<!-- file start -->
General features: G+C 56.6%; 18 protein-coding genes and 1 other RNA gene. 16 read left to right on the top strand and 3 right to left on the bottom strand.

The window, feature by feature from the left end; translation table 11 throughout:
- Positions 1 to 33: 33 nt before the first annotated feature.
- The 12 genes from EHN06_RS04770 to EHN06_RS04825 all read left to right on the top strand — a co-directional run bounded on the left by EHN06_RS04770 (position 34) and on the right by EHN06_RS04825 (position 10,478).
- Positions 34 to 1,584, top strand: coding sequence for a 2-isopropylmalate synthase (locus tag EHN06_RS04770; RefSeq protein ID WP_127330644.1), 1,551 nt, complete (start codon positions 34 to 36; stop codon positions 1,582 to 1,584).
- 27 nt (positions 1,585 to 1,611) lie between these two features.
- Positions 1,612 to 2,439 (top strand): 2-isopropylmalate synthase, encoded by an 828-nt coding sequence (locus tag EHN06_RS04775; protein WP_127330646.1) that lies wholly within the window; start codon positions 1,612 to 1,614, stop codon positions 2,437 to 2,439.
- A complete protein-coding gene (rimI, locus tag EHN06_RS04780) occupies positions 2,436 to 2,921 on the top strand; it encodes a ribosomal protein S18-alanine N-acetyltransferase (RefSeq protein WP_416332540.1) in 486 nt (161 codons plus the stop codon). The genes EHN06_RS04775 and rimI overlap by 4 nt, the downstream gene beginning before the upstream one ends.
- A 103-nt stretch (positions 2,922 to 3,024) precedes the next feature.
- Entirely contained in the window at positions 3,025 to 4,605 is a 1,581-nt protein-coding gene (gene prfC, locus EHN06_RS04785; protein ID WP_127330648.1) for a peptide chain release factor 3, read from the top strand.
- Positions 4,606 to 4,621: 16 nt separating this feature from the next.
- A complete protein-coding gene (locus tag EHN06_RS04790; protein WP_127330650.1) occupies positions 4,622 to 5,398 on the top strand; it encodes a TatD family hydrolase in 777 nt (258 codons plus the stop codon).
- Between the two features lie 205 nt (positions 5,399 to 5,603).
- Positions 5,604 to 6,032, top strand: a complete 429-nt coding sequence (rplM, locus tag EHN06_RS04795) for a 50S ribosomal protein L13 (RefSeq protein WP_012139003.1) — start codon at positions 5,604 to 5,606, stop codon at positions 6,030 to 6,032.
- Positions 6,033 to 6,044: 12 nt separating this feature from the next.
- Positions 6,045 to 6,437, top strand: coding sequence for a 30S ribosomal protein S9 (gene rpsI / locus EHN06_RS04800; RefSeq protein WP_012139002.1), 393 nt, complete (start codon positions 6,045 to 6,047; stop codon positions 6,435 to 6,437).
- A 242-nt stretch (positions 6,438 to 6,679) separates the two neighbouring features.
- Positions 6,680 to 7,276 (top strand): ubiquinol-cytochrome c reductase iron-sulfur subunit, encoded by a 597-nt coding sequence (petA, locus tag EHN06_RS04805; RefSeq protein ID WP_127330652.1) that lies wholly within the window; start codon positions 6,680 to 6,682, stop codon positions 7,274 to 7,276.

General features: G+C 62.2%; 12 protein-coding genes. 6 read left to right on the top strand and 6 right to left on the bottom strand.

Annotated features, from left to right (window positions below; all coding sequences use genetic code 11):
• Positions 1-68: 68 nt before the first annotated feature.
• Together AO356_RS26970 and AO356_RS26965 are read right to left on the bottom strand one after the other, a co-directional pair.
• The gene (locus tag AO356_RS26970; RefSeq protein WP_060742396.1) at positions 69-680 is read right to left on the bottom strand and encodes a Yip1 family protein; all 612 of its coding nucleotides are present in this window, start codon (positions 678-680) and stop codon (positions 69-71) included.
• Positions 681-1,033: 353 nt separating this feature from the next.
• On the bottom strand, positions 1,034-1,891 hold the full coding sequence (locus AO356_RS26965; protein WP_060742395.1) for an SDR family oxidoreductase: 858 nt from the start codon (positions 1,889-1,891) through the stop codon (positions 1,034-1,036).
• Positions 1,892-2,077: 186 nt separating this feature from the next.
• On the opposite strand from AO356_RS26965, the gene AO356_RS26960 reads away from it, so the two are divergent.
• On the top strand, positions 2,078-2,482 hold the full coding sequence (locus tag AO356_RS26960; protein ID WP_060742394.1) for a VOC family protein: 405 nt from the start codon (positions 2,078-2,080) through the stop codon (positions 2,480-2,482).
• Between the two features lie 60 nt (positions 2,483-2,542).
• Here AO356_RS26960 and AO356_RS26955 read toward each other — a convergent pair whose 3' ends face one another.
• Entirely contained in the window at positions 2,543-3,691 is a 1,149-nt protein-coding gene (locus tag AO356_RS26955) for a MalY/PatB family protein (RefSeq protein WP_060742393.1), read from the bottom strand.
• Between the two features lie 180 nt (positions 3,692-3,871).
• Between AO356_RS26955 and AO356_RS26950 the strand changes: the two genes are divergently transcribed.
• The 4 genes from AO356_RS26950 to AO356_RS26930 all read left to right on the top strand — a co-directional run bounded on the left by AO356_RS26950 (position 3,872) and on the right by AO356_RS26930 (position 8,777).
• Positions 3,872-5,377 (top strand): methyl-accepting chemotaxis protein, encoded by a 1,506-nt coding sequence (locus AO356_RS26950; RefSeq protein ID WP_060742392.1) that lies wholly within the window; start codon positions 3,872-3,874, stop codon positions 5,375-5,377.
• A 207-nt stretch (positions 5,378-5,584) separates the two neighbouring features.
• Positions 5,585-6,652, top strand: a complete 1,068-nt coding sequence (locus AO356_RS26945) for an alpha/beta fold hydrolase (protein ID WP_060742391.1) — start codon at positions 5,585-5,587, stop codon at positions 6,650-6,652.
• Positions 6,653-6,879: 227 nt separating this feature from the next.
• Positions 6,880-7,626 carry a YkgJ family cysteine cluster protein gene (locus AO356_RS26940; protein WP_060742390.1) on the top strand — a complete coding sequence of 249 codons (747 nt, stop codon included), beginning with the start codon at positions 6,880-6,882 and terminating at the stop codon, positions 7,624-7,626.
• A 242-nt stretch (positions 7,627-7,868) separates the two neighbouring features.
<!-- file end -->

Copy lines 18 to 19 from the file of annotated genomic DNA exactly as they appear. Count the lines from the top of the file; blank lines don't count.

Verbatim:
- Positions 6,680 to 7,276 (top strand): ubiquinol-cytochrome c reductase iron-sulfur subunit, encoded by a 597-nt coding sequence (petA, locus tag EHN06_RS04805; RefSeq protein ID WP_127330652.1) that lies wholly within the window; start codon positions 6,680 to 6,682, stop codon positions 7,274 to 7,276.

General features: G+C 62.2%; 12 protein-coding genes. 6 read left to right on the top strand and 6 right to left on the bottom strand.